Montrose's army was destroyed by David Leslie at Philliphaugh in September of 1645. Ardkinglass savaged the Lamonts in June of 1646. As the Marquis of Argyll slowly wrested control away from the remaining Royalists, Alasdair MacColla left a garrison of 500 men at Dunavertie Castle in May, 1647. Leslie laid seige to the castle and was able to secure its surrender under a promise of quarter for its defenders. Interestingly, promises of quarter had been used by Ardkinglass at Ascog and by Leslie himself at Philliphaugh. Much to what I would imagine to be the dismay of the prisoners, promises of quarter were frequently broken. Not that it should have been surprising, albeit somewhat disappointing, since the practice was not unheard of in the Royalist camp. Having thus surrendered, Leslie's men fell upon them and killed them to the man with the exception of one who was spared due to being a child.
MacPhaill's discussion tries to answer to two questions: Was there in fact a promise of quarter and who was responsible for the slaughter? He is able to make the argument there was in fact a promise of quarter made to the defenders of Dunavertie. As to who was responsible for the, he recognizes the Argyll probably influenced John Nevoy, a minister assigned to Leslie's command, who in turn talked Leslie into breaking his word. He also recognizes Leslie's cowardice in being unable to stand up to the representatives of the Kirk. Ultimately, however, it seems he places responsibility for this atrocity on James Nevoy and on the mindset of the leading faction of the Kirk at the time. Of James Nevoy, he writes:
A nephew of the Reverend Andrew Cant, and referred to withmuch appreciation in the Letters of Samuel Rutherford, Nevoy has most properly been held up to continuous execration. But though more notorious it does not follow that he was in reality worse than many of his neighbours, most of whom are fortunate in this, that their individual activities are not so clearly identified.Some exceptions, indeed, there are, such as the Reverend Colin Maclachlan, who took a leading part in the butchery of the Lamonts, and the Reverend David Dickson, whose ghoulish epinicion, ' the work goes bonnily on,' passed into a proverb. It must be remembered, too, that Nevoy was no obscure fanatic, but, like Dickson, one of the leaders of the Kirk (vide Professor Mitchell's General Assembly Commission Records, passim), and had been specially appointed by the Kirk to the Army. (Footnotes omitted.)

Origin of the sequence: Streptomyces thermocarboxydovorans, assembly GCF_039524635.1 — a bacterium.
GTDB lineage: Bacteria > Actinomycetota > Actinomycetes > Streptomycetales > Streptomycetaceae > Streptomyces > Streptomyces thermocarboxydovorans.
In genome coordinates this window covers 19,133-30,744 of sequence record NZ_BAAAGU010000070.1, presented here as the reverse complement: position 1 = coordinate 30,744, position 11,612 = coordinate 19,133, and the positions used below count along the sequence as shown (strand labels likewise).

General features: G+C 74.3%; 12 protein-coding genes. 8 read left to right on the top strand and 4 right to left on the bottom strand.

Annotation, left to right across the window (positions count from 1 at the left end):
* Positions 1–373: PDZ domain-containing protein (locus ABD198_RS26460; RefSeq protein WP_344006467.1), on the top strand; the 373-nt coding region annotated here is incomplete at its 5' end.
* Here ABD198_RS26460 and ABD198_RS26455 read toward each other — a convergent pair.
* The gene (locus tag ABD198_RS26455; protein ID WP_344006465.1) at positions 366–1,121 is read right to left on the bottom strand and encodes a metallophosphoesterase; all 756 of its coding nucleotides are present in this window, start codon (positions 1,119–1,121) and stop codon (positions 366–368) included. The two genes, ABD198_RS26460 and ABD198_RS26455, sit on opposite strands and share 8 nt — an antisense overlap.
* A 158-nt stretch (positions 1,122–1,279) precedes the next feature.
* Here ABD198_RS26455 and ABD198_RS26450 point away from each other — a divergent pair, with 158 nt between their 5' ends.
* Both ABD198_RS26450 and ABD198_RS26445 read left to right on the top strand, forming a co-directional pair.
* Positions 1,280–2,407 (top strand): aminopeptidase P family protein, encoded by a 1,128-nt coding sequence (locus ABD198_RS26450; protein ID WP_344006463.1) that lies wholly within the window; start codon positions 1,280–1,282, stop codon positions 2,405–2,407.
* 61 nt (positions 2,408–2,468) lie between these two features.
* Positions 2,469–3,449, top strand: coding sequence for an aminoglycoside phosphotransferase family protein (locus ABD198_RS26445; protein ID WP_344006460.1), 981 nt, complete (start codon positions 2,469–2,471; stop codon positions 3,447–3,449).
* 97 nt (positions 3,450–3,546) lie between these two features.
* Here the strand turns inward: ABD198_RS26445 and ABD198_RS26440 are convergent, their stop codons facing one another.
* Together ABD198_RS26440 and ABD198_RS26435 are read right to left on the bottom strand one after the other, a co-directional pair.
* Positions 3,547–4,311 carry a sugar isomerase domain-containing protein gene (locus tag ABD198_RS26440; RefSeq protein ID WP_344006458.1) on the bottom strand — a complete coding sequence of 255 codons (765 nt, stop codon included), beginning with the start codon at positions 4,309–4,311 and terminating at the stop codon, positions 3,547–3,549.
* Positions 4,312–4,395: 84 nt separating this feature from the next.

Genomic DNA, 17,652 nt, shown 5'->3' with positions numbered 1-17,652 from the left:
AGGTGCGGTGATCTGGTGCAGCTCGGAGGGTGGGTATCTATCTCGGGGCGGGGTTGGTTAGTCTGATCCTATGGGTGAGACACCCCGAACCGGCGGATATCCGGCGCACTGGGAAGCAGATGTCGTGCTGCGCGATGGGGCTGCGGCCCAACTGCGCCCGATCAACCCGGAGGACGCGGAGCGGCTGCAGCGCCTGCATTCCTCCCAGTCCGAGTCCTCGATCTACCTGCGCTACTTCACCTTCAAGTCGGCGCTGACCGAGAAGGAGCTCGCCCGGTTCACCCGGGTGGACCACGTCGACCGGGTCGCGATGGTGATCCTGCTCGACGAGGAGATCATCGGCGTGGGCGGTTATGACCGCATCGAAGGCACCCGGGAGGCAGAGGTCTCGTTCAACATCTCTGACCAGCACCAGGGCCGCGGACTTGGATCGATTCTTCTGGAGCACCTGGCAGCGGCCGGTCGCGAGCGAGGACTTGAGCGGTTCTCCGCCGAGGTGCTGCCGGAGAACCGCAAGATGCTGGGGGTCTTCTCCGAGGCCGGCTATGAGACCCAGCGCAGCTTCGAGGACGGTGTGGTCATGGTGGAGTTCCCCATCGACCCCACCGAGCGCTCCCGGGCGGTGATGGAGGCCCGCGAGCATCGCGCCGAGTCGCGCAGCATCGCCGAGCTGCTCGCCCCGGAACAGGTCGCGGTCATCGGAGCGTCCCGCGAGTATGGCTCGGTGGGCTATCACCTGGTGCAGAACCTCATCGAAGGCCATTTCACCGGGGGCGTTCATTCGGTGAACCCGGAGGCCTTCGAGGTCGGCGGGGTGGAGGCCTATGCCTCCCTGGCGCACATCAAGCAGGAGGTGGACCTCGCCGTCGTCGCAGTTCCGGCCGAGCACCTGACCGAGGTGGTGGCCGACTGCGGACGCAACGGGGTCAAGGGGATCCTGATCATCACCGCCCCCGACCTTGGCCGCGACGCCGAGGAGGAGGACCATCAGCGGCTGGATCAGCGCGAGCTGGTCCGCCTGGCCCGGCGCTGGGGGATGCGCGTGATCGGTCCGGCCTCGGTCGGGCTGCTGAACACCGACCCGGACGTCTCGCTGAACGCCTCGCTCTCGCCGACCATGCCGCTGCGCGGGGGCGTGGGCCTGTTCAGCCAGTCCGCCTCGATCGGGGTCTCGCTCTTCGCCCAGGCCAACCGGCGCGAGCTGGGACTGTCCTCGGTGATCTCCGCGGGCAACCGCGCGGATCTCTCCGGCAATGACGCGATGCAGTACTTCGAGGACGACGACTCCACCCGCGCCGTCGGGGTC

Continuing on page 253, MacPhaill continues with his description of the Kirk leadership:
The leaders of the Kirk at that time were, however, very different from the Knoxian Reformers. There were, of course, very many moderate men who cared more for the essentials of the Christian faith than for any special theological scheme or any particular form of Church government. But the theocratic theories of Andrew Melville and his associates had produced another and very unpleasant type. In the view of such men they and their followers were predestined from all eternity to be the Saints of God. All others were rebel's against the Almighty, and their extermination was the pleasant duty of the chosen people. Incidentally they claimed to have the power of the Keys and the right to make the lot of their opponents intolerable, not only in this life but also in that which is to come. Such a view of the universe, it is true, was not original—it was also wanting in perspective—and the scriptural language employed by its exponents sounds somewhat blasphemous to modern ears. It is not necessary to dispute their sincerity. But the difference between an honest fanatic and a criminal lunatic is difficult to define and is of little interest to the victim. (Footnotes omitted.)
One can only conclude the quote so often used in connection with the massacre of the Lamonts , and the participation in it by at least one MacLachlan, truly was made in the context of another atrocity nearly a full year later and then more generally in reference to the perspective held by those in power which led to acts of barbarism such as those at Dunoon and Dunavertie.
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